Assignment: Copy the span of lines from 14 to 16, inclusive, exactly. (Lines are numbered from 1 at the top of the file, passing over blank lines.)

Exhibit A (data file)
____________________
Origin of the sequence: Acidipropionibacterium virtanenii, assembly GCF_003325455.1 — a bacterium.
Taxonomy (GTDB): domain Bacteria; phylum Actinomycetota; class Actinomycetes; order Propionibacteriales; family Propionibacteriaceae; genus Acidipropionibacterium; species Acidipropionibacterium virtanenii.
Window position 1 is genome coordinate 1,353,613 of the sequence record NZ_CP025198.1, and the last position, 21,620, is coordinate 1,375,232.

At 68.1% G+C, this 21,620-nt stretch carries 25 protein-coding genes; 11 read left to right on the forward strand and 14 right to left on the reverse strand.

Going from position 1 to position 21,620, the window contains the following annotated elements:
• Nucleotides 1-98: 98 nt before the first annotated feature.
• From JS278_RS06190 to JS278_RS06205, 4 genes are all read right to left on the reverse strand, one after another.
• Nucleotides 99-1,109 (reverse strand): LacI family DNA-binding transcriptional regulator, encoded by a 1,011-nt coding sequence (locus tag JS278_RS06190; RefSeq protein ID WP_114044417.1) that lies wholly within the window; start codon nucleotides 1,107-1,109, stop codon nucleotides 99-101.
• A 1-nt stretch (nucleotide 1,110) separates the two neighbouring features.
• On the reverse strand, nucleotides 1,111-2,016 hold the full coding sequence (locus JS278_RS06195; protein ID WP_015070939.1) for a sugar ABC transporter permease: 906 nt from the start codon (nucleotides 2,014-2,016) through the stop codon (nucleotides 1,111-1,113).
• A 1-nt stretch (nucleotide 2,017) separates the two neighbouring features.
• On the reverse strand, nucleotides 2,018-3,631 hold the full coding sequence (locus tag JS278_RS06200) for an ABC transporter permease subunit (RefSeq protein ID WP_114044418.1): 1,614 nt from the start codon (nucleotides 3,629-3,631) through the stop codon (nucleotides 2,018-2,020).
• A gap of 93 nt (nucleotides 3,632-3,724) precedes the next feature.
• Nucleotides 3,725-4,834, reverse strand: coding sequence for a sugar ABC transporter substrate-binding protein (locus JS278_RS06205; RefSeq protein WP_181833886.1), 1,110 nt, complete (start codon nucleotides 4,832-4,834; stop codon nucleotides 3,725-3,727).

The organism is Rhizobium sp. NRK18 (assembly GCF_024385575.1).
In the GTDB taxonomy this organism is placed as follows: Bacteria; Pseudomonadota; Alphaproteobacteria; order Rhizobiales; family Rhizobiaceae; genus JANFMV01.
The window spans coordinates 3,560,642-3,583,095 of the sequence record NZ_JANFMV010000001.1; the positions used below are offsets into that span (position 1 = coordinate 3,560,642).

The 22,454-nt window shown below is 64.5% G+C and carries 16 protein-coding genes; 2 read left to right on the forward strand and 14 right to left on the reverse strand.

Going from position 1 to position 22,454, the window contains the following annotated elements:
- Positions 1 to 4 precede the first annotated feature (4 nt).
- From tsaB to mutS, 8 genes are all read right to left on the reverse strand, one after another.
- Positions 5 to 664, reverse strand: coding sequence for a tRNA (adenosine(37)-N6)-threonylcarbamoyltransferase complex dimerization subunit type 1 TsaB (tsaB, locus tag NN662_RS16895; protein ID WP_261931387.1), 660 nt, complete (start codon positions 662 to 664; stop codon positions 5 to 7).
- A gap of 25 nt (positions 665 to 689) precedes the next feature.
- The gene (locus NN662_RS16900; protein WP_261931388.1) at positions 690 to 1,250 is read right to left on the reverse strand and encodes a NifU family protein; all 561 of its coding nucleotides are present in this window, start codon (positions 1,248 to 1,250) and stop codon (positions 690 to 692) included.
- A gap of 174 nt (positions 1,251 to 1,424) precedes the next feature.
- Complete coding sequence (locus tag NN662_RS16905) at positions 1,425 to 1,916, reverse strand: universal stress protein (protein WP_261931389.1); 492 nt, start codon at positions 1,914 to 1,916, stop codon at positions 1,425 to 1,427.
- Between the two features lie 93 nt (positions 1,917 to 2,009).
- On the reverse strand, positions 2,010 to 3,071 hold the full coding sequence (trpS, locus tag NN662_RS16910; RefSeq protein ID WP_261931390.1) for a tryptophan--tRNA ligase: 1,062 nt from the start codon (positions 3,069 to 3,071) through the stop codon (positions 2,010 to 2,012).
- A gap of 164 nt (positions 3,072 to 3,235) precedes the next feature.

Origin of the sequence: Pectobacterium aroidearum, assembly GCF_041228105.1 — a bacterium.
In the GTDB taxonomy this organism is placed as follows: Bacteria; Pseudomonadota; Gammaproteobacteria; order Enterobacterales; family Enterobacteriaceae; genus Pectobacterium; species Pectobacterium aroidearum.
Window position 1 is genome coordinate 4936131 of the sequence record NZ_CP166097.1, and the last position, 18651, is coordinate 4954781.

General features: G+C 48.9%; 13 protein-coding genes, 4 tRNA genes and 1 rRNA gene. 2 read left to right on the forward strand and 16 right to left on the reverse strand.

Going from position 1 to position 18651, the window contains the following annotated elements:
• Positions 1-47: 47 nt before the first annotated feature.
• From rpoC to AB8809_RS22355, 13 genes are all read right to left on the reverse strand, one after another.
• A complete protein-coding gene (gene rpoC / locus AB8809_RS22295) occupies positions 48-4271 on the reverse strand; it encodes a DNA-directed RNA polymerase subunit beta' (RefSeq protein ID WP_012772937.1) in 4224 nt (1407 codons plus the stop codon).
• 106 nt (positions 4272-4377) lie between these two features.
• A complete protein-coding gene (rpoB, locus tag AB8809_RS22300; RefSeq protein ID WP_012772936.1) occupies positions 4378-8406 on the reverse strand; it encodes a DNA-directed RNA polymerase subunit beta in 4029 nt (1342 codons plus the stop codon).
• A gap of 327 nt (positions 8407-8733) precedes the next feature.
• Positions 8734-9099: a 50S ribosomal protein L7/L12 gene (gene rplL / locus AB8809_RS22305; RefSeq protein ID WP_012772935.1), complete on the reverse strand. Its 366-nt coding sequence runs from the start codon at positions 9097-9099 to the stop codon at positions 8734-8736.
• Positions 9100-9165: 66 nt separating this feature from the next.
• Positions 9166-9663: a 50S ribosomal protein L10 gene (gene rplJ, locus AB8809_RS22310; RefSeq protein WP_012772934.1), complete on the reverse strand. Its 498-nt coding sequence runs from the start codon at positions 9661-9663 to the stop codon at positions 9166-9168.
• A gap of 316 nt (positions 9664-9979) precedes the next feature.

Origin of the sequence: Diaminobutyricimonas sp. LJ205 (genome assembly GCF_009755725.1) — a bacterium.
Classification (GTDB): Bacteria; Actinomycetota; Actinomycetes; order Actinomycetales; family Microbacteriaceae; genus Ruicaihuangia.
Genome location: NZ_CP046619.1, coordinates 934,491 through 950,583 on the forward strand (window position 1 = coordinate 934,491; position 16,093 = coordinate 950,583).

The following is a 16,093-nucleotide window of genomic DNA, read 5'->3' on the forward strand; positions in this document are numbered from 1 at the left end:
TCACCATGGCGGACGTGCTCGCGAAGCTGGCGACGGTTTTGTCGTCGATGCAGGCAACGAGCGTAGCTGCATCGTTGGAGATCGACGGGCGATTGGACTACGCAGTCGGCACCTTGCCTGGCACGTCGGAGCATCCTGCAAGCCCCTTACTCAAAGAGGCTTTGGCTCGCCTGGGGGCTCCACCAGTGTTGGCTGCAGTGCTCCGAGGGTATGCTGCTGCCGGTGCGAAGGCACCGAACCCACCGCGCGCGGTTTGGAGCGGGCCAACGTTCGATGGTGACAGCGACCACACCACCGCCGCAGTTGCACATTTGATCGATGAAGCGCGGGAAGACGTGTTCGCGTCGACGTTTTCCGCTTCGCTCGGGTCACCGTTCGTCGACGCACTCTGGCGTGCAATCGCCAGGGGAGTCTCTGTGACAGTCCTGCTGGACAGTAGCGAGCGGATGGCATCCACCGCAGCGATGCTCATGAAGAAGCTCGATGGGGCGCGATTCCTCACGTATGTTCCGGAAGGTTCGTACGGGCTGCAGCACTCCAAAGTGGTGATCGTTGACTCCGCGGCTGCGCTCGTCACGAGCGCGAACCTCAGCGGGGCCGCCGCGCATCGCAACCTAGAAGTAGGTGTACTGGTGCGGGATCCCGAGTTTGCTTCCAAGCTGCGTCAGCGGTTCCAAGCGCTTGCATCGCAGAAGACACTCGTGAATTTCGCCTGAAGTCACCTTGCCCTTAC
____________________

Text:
• Nucleotides 3,725-4,834, reverse strand: coding sequence for a sugar ABC transporter substrate-binding protein (locus JS278_RS06205; RefSeq protein WP_181833886.1), 1,110 nt, complete (start codon nucleotides 4,832-4,834; stop codon nucleotides 3,725-3,727).

The organism is Rhizobium sp. NRK18 (assembly GCF_024385575.1).
In the GTDB taxonomy this organism is placed as follows: Bacteria; Pseudomonadota; Alphaproteobacteria; order Rhizobiales; family Rhizobiaceae; genus JANFMV01.